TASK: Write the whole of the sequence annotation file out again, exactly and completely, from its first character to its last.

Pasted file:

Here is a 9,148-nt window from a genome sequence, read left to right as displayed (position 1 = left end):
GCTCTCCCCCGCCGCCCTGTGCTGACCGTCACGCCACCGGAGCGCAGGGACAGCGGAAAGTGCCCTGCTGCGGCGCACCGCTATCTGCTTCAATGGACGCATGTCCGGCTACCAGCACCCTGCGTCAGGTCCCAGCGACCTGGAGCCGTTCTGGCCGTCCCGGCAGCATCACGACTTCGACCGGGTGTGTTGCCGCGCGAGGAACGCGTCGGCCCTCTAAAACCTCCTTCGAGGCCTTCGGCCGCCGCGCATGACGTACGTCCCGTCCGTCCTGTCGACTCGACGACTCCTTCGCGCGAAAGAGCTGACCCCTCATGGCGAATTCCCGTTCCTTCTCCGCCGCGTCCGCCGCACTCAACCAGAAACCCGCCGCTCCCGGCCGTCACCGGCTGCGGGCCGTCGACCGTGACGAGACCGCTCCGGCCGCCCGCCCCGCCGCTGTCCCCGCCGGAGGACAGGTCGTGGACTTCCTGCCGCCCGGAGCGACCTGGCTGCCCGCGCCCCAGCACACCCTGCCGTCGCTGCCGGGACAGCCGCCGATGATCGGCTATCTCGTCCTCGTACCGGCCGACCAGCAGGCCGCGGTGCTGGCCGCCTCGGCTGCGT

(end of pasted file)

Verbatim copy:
Here is a 9,148-nt window from a genome sequence, read left to right as displayed (position 1 = left end):
GCTCTCCCCCGCCGCCCTGTGCTGACCGTCACGCCACCGGAGCGCAGGGACAGCGGAAAGTGCCCTGCTGCGGCGCACCGCTATCTGCTTCAATGGACGCATGTCCGGCTACCAGCACCCTGCGTCAGGTCCCAGCGACCTGGAGCCGTTCTGGCCGTCCCGGCAGCATCACGACTTCGACCGGGTGTGTTGCCGCGCGAGGAACGCGTCGGCCCTCTAAAACCTCCTTCGAGGCCTTCGGCCGCCGCGCATGACGTACGTCCCGTCCGTCCTGTCGACTCGACGACTCCTTCGCGCGAAAGAGCTGACCCCTCATGGCGAATTCCCGTTCCTTCTCCGCCGCGTCCGCCGCACTCAACCAGAAACCCGCCGCTCCCGGCCGTCACCGGCTGCGGGCCGTCGACCGTGACGAGACCGCTCCGGCCGCCCGCCCCGCCGCTGTCCCCGCCGGAGGACAGGTCGTGGACTTCCTGCCGCCCGGAGCGACCTGGCTGCCCGCGCCCCAGCACACCCTGCCGTCGCTGCCGGGACAGCCGCCGATGATCGGCTATCTCGTCCTCGTACCGGCCGACCAGCAGGCCGCGGTGCTGGCCGCCTCGGCTGCGT